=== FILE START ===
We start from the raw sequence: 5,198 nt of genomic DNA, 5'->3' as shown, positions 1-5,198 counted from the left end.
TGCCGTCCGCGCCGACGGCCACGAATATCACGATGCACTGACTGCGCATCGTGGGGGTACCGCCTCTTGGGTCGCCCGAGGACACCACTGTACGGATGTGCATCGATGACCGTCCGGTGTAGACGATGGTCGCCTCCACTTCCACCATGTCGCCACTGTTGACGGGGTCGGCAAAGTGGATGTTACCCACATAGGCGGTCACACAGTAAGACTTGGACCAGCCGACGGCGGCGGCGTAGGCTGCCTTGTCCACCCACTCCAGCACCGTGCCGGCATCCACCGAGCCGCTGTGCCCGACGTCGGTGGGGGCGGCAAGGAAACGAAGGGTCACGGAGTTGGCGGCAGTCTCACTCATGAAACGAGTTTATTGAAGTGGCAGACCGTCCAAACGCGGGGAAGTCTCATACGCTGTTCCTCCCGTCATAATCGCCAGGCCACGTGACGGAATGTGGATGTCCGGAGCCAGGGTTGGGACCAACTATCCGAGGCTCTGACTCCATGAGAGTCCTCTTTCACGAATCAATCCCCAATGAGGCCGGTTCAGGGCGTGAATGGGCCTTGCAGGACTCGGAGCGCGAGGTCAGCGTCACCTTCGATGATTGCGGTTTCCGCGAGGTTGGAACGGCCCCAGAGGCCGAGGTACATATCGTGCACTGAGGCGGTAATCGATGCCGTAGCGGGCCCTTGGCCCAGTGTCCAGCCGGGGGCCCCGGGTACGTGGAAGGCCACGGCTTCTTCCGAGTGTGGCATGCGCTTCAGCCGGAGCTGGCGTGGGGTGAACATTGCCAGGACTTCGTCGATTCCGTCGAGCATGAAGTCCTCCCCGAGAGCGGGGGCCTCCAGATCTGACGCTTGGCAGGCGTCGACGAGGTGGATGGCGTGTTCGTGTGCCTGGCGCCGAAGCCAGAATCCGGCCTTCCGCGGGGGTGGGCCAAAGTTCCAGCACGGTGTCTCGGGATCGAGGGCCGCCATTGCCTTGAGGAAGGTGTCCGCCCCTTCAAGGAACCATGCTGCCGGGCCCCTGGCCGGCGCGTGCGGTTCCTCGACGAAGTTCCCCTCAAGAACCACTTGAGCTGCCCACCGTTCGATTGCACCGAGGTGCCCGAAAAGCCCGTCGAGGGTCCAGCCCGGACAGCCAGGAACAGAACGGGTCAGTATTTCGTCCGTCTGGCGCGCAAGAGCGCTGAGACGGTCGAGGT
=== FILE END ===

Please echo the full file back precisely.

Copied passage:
We start from the raw sequence: 5,198 nt of genomic DNA, 5'->3' as shown, positions 1-5,198 counted from the left end.
TGCCGTCCGCGCCGACGGCCACGAATATCACGATGCACTGACTGCGCATCGTGGGGGTACCGCCTCTTGGGTCGCCCGAGGACACCACTGTACGGATGTGCATCGATGACCGTCCGGTGTAGACGATGGTCGCCTCCACTTCCACCATGTCGCCACTGTTGACGGGGTCGGCAAAGTGGATGTTACCCACATAGGCGGTCACACAGTAAGACTTGGACCAGCCGACGGCGGCGGCGTAGGCTGCCTTGTCCACCCACTCCAGCACCGTGCCGGCATCCACCGAGCCGCTGTGCCCGACGTCGGTGGGGGCGGCAAGGAAACGAAGGGTCACGGAGTTGGCGGCAGTCTCACTCATGAAACGAGTTTATTGAAGTGGCAGACCGTCCAAACGCGGGGAAGTCTCATACGCTGTTCCTCCCGTCATAATCGCCAGGCCACGTGACGGAATGTGGATGTCCGGAGCCAGGGTTGGGACCAACTATCCGAGGCTCTGACTCCATGAGAGTCCTCTTTCACGAATCAATCCCCAATGAGGCCGGTTCAGGGCGTGAATGGGCCTTGCAGGACTCGGAGCGCGAGGTCAGCGTCACCTTCGATGATTGCGGTTTCCGCGAGGTTGGAACGGCCCCAGAGGCCGAGGTACATATCGTGCACTGAGGCGGTAATCGATGCCGTAGCGGGCCCTTGGCCCAGTGTCCAGCCGGGGGCCCCGGGTACGTGGAAGGCCACGGCTTCTTCCGAGTGTGGCATGCGCTTCAGCCGGAGCTGGCGTGGGGTGAACATTGCCAGGACTTCGTCGATTCCGTCGAGCATGAAGTCCTCCCCGAGAGCGGGGGCCTCCAGATCTGACGCTTGGCAGGCGTCGACGAGGTGGATGGCGTGTTCGTGTGCCTGGCGCCGAAGCCAGAATCCGGCCTTCCGCGGGGGTGGGCCAAAGTTCCAGCACGGTGTCTCGGGATCGAGGGCCGCCATTGCCTTGAGGAAGGTGTCCGCCCCTTCAAGGAACCATGCTGCCGGGCCCCTGGCCGGCGCGTGCGGTTCCTCGACGAAGTTCCCCTCAAGAACCACTTGAGCTGCCCACCGTTCGATTGCACCGAGGTGCCCGAAAAGCCCGTCGAGGGTCCAGCCCGGACAGCCAGGAACAGAACGGGTCAGTATTTCGTCCGTCTGGCGCGCAAGAGCGCTGAGACGGTCGAGGT